Nursing homes were more likely to suffer a coronavirus outbreak if infections increased locally or if other care homes were located nearby, according to fresh analysis.
A report from the Republic’s health regulator, the Health Information and Quality Authority (Hiqa) and the HSE’s Health Protection Surveillance Centre, found that that residents of nursing homes and other long-term care facilities were “disproportionately” affected by higher death rates from the virus.
The congregated settings and the “high-contact” environment means nursing homes are more vulnerable to residents contracting the disease.
"Older people, particularly those who are frail or medically compromised, are at a higher risk of poor outcomes from Covid-19," said Hiqa's chief scientist Conor Teljeur.
“Those living in nursing homes have been severely impacted with a disproportionate number of deaths during the early stages of the pandemic,” said Dr Teljeur.
The analysis revealed that the probability of an outbreak in a nursing home increases with rising community incidence around the home, the number of beds within the home and other nursing homes being in close proximity.
Public and private homes were affected the same.
“A high density of homes in an area may point towards a higher level of movement of people between homes, such as visitors, or use of the same companies for services such as cleaning,” the report noted.
Epidemiological analysis found that to the end of June 2020, 14.5 per cent of nursing home residents aged over 65 were infected compared with 0.4 per cent in the general population.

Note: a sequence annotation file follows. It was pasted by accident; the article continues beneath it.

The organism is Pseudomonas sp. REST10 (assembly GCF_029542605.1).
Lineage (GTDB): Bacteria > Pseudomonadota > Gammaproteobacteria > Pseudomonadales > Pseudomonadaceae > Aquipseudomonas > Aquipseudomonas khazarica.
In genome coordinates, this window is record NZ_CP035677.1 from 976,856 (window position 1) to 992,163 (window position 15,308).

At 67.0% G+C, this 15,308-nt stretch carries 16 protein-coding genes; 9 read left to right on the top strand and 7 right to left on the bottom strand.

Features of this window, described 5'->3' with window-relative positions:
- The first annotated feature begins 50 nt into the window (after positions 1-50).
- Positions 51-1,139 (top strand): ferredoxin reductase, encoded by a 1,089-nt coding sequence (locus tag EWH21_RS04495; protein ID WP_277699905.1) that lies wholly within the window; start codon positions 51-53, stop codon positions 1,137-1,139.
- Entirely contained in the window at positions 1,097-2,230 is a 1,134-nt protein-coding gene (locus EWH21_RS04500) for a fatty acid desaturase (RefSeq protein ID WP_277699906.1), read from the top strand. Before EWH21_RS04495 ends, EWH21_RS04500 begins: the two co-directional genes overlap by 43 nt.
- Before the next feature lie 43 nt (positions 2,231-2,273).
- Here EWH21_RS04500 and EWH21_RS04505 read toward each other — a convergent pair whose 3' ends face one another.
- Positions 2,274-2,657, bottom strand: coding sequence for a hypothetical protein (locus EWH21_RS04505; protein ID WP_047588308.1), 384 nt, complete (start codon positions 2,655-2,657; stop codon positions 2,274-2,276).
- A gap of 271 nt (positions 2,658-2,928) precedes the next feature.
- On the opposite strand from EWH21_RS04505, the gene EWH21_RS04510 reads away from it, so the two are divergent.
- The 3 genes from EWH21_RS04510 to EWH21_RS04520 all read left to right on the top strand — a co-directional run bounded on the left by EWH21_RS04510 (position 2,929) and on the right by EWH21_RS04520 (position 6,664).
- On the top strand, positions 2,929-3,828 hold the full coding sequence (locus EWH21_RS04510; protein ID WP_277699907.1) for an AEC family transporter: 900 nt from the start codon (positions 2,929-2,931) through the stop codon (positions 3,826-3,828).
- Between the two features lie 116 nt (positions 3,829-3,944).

Reported deaths in nursing homes accounted for 56 per cent of all coronavirus-related deaths in the State at that point, compared with 46 per cent of all Covid-19 deaths across 21 countries.
The proportion of residents affected by an outbreak reduced with an increasing number of beds. But the probability of an outbreak was higher in larger nursing homes which had more beds.
There was a reduced likelihood of an outbreak occurring during the second wave, from August to November, than in the first, from March to August. Outbreaks were smaller in the second. The report does not cover the period of the third wave from December to February.
The report said that analysis was limited “due to the lack of reliable and consistent data across nursing homes”. Reliable data was also unavailable to assess the impact of transfers to and from hospitals, occupancy levels and movement within nursing homes.
Sarah Lennon, executive director of Sage Advocacy, which represents residents, said she was concerned that the report would create a "simplistic interpretation" that outbreaks were caused by high community incidence rates when other factors could not be reliably assessed.
“It is not simple – and we know it is not simple – and we cannot just draw a line that says high community incidence leads to outbreaks in nursing homes,” she said.
“I would be very worried that people took that away from this report and that these other issues aren’t a factor. There are other reasons but we are not able to rely on the data to explain it.”